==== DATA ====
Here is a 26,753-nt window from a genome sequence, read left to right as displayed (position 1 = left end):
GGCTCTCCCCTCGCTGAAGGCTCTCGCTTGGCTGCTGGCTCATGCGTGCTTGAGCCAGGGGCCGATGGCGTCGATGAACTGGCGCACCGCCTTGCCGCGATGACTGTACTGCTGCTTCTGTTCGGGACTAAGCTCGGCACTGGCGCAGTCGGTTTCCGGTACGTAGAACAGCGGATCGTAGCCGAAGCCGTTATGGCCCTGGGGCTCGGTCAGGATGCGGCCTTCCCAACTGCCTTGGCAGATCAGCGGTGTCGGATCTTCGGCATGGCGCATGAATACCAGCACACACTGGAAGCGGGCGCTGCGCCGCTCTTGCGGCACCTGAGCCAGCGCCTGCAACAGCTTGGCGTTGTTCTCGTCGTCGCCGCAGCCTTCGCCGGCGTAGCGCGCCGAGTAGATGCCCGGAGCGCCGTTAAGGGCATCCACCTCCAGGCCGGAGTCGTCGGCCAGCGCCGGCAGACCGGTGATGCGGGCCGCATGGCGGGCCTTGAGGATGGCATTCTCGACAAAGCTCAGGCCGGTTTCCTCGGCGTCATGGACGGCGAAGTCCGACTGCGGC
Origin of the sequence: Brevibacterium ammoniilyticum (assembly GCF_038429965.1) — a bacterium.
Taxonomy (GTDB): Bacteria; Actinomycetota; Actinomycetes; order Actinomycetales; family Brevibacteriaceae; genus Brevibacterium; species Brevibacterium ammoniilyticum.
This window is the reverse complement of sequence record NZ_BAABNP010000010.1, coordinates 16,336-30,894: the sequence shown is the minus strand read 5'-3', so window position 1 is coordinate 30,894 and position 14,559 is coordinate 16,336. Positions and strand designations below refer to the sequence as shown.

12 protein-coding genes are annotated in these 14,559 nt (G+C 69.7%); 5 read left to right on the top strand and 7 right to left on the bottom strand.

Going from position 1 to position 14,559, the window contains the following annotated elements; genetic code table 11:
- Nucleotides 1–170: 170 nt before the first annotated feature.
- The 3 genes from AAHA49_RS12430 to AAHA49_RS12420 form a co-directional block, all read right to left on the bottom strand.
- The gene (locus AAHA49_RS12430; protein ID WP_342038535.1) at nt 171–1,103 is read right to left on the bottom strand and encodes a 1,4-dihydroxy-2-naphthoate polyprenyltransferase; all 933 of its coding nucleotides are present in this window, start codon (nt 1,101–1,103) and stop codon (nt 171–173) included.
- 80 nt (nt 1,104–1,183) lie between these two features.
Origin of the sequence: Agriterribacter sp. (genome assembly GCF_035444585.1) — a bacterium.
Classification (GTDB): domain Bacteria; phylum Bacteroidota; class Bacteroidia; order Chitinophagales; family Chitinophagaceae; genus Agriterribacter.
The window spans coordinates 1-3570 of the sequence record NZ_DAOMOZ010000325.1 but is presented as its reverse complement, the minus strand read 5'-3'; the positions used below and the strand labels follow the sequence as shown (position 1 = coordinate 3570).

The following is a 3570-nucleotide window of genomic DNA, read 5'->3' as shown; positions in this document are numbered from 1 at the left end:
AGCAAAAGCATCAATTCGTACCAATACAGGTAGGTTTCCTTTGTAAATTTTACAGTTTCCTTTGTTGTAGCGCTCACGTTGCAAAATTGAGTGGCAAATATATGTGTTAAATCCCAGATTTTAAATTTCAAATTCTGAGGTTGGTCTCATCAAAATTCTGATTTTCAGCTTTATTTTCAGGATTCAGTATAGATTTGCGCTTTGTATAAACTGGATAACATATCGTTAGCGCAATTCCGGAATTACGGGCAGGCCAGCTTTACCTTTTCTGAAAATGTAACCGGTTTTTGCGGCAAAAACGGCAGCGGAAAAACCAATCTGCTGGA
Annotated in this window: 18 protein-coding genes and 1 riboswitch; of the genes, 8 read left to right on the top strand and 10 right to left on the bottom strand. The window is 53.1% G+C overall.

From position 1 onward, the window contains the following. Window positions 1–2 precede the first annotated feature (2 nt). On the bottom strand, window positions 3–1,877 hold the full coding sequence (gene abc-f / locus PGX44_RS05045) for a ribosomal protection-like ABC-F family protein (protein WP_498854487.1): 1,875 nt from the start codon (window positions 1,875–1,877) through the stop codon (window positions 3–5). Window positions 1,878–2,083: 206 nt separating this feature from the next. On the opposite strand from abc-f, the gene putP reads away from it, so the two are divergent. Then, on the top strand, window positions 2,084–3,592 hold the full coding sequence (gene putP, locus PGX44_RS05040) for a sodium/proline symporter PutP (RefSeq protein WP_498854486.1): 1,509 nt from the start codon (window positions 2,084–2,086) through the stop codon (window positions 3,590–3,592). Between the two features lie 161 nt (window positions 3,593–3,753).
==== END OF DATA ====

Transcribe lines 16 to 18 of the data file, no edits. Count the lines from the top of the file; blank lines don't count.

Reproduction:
AGCAAAAGCATCAATTCGTACCAATACAGGTAGGTTTCCTTTGTAAATTTTACAGTTTCCTTTGTTGTAGCGCTCACGTTGCAAAATTGAGTGGCAAATATATGTGTTAAATCCCAGATTTTAAATTTCAAATTCTGAGGTTGGTCTCATCAAAATTCTGATTTTCAGCTTTATTTTCAGGATTCAGTATAGATTTGCGCTTTGTATAAACTGGATAACATATCGTTAGCGCAATTCCGGAATTACGGGCAGGCCAGCTTTACCTTTTCTGAAAATGTAACCGGTTTTTGCGGCAAAAACGGCAGCGGAAAAACCAATCTGCTGGA
Annotated in this window: 18 protein-coding genes and 1 riboswitch; of the genes, 8 read left to right on the top strand and 10 right to left on the bottom strand. The window is 53.1% G+C overall.

From position 1 onward, the window contains the following. Window positions 1–2 precede the first annotated feature (2 nt). On the bottom strand, window positions 3–1,877 hold the full coding sequence (gene abc-f / locus PGX44_RS05045) for a ribosomal protection-like ABC-F family protein (protein WP_498854487.1): 1,875 nt from the start codon (window positions 1,875–1,877) through the stop codon (window positions 3–5). Window positions 1,878–2,083: 206 nt separating this feature from the next. On the opposite strand from abc-f, the gene putP reads away from it, so the two are divergent. Then, on the top strand, window positions 2,084–3,592 hold the full coding sequence (gene putP, locus PGX44_RS05040) for a sodium/proline symporter PutP (RefSeq protein WP_498854486.1): 1,509 nt from the start codon (window positions 2,084–2,086) through the stop codon (window positions 3,590–3,592). Between the two features lie 161 nt (window positions 3,593–3,753).